By Michael Howell
Tom Reed, Manager of the Lee Metcalf National Wildlife Refuge, has had to do a lot of explaining since one of the refuge volunteers, Kimi Smith, made public her experience discovering a dead beaver in a conibear trap in one of the refuge’s ponds.
Smith’s reaction was to throw up and she’s still feeling a bit sick about the whole thing. She was a volunteer on the refuge for the last four years, but vows never to volunteer again, although she still visits the refuge regularly.
“They didn’t have to kill that beaver and they know it,” said Smith in a recent telephone interview. “They could have relocated it. They should be ashamed of themselves.”
When asked about the trapping, Reed said the refuge had no management plan involving trapping but that special use permits had been issued in past years to trap beavers in certain areas of the refuge for management purposes. That was the case here, he said, when a special permit was issued to trap a particular beaver whose activity was threatening the integrity of a dike that was used to control a pond.
Records show that special permits were issued under former Refuge Manager Pat Gonzales in 1994 and again in 1996. Those permits describe using conibear traps as the primary means and note that all traps will be checked daily.
Reed said that a conibear trap was also used in this recent case, but there was an unrelated incident involving a stolen vehicle that prevented the trapper from checking the trap first thing in the morning of the day it was discovered by the volunteer.
The past permits also stated that trapping activities will continue “no longer than what is necessary to catch the beaver(s) causing problems in identified areas.”
Reed said that the recent permit targeted this particular beaver at one particular site and there were no plans to do any more trapping at this time.
The permit notice concludes with the invitation to, “Please call with suggestions or concerns for a better solution to the trapping proposal.”
Reed said that the refuge did use various methods to mitigate the activity of beavers on the refuge. He said in the last three years $1,544.69 was spent on fencing to protect cottonwood trees from the beavers. He said regeneration of cottonwood in the refuge was limited so some trees were deemed worth protecting.
More serious problems occur when it comes to maintaining the refuge’s system of artificial ponds and impoundments, according to Reed. He said it is true what people are writing in their letters about beavers making good duck habitat with their dams.
“But once man has taken over management and control with water entranceways and exits as we have here, we have to maintain them and sometimes beavers can make it difficult to impossible. Letting this dike wash out was not an option,” Reed said.
He said relocating was also problematic. He said suitable sites for relocation were not easy to find. He said placing a beaver into occupied territory can simply mean a slow death.
Reed said that management of the refuge required a landscape and habitat perspective and could not focus on individual animals or individual animal species.
“Every management decision we make can benefit some species and be a detriment to others,” said Reed. He said they try to promote migratory birds and waterfowl most of all.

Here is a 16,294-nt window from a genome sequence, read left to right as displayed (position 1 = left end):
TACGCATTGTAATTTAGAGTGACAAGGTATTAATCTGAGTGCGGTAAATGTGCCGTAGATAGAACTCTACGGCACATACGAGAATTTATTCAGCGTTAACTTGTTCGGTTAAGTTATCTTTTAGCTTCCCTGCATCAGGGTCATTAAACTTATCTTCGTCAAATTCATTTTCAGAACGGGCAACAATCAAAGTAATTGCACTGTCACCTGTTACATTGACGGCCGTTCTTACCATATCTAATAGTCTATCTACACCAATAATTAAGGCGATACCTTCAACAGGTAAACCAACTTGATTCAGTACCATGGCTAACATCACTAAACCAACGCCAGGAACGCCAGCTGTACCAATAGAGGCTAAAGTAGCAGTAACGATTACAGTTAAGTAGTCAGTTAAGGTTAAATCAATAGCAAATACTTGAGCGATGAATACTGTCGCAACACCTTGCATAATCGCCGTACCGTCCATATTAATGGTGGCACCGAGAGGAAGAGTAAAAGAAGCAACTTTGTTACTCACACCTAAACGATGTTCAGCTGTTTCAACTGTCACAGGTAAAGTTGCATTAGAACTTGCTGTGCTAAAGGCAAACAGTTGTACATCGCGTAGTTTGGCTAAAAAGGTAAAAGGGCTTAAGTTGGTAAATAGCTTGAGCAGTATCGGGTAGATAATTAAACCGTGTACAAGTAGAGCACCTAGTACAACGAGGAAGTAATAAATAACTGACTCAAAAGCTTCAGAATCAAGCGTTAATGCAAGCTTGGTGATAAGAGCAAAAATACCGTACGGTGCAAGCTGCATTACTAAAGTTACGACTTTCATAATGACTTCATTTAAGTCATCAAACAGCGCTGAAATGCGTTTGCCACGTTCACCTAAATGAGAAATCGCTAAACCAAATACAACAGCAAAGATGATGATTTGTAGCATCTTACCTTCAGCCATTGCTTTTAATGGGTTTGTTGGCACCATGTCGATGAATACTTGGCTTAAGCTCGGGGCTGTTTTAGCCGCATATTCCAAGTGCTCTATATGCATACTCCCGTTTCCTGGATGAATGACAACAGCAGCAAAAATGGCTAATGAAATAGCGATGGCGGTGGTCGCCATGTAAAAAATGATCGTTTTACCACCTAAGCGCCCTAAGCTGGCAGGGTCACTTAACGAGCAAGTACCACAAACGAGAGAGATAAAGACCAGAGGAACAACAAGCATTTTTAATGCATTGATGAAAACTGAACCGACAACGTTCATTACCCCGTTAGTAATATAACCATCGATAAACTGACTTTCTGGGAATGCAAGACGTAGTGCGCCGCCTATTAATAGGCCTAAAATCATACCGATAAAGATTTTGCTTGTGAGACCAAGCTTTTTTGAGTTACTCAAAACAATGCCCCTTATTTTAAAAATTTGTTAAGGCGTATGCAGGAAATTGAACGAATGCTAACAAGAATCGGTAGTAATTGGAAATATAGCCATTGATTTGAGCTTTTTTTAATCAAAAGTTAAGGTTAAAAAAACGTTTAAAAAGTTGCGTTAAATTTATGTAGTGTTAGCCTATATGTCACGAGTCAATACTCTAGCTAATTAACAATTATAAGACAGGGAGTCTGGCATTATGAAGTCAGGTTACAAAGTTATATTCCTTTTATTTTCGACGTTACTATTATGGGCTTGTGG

Reed said that it was unfortunate that the trapper was prevented from making a timely visit to check the trap and that an unsuspecting person wandering off the trail in a closed part of the refuge happened to come upon it.
He also pointed out that the USFWS rules allow official animal control operations to remove species “which are surplus or detrimental to the management program,” specifically “animal species which are damaging or destroying federal property within a wildlife area.” He said this was precisely the case here. He also points to the Refuge Manual which specifically allows trapping “to minimize furbearer damage to physical facilities (e.g., dikes and water control structures).”
According to Reed, the dike in question makes it particularly difficult to install any sort of protective device or barrier as the water is deep, over nine to ten feet in places, and so is the muck at the bottom, and the area to be protected stretches about 40 feet. He said the cost of such an undertaking would be significant. He said simply taking out the beaver was the best and most cost effective measure at this point in time.
Smith sees things differently.
“They could have relocated that beaver,” said Smith. “I know they are saying they can’t because there’s no place to put it, but I know differently. There are plenty of places if you go out and look.” She said the Refuge staff was just lazy to go find a good spot. She said everything they do costs money, but moving a beaver doesn’t cost that much.
Smith also said that she was threatened with a citation for being off the trail after reporting the incident and that makes her mad.
“I had every right to be there, I work as a volunteer,” she said. “I told him to write the ticket and I’d come down and get it. But he said no.”
Smith said that she has gotten a lot of support since making the Refuge’s actions public and she will not ever do any volunteer work there again or even go in the office.
“They really should be ashamed of themselves,” said Smith.